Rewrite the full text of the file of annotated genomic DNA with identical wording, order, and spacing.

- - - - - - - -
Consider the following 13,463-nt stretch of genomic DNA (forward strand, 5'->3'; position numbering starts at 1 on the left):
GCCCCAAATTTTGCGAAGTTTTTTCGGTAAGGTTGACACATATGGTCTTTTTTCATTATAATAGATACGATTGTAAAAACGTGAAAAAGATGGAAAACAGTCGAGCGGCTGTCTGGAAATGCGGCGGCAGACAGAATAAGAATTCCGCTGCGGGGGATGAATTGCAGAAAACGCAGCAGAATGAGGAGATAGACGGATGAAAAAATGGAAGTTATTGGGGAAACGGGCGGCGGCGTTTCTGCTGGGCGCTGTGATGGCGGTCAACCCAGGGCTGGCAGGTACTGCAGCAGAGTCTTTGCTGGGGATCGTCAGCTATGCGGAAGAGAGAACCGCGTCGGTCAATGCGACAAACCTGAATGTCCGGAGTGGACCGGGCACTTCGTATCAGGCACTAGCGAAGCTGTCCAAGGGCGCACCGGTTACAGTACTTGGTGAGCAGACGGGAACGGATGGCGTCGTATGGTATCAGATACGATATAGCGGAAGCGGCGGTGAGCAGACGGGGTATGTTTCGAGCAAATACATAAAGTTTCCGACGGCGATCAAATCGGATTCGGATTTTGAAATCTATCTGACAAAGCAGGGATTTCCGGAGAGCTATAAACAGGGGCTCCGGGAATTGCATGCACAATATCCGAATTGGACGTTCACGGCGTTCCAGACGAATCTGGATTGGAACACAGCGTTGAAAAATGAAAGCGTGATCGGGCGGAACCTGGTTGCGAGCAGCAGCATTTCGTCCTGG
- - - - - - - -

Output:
Consider the following 13,463-nt stretch of genomic DNA (forward strand, 5'->3'; position numbering starts at 1 on the left):
GCCCCAAATTTTGCGAAGTTTTTTCGGTAAGGTTGACACATATGGTCTTTTTTCATTATAATAGATACGATTGTAAAAACGTGAAAAAGATGGAAAACAGTCGAGCGGCTGTCTGGAAATGCGGCGGCAGACAGAATAAGAATTCCGCTGCGGGGGATGAATTGCAGAAAACGCAGCAGAATGAGGAGATAGACGGATGAAAAAATGGAAGTTATTGGGGAAACGGGCGGCGGCGTTTCTGCTGGGCGCTGTGATGGCGGTCAACCCAGGGCTGGCAGGTACTGCAGCAGAGTCTTTGCTGGGGATCGTCAGCTATGCGGAAGAGAGAACCGCGTCGGTCAATGCGACAAACCTGAATGTCCGGAGTGGACCGGGCACTTCGTATCAGGCACTAGCGAAGCTGTCCAAGGGCGCACCGGTTACAGTACTTGGTGAGCAGACGGGAACGGATGGCGTCGTATGGTATCAGATACGATATAGCGGAAGCGGCGGTGAGCAGACGGGGTATGTTTCGAGCAAATACATAAAGTTTCCGACGGCGATCAAATCGGATTCGGATTTTGAAATCTATCTGACAAAGCAGGGATTTCCGGAGAGCTATAAACAGGGGCTCCGGGAATTGCATGCACAATATCCGAATTGGACGTTCACGGCGTTCCAGACGAATCTGGATTGGAACACAGCGTTGAAAAATGAAAGCGTGATCGGGCGGAACCTGGTTGCGAGCAGCAGCATTTCGTCCTGG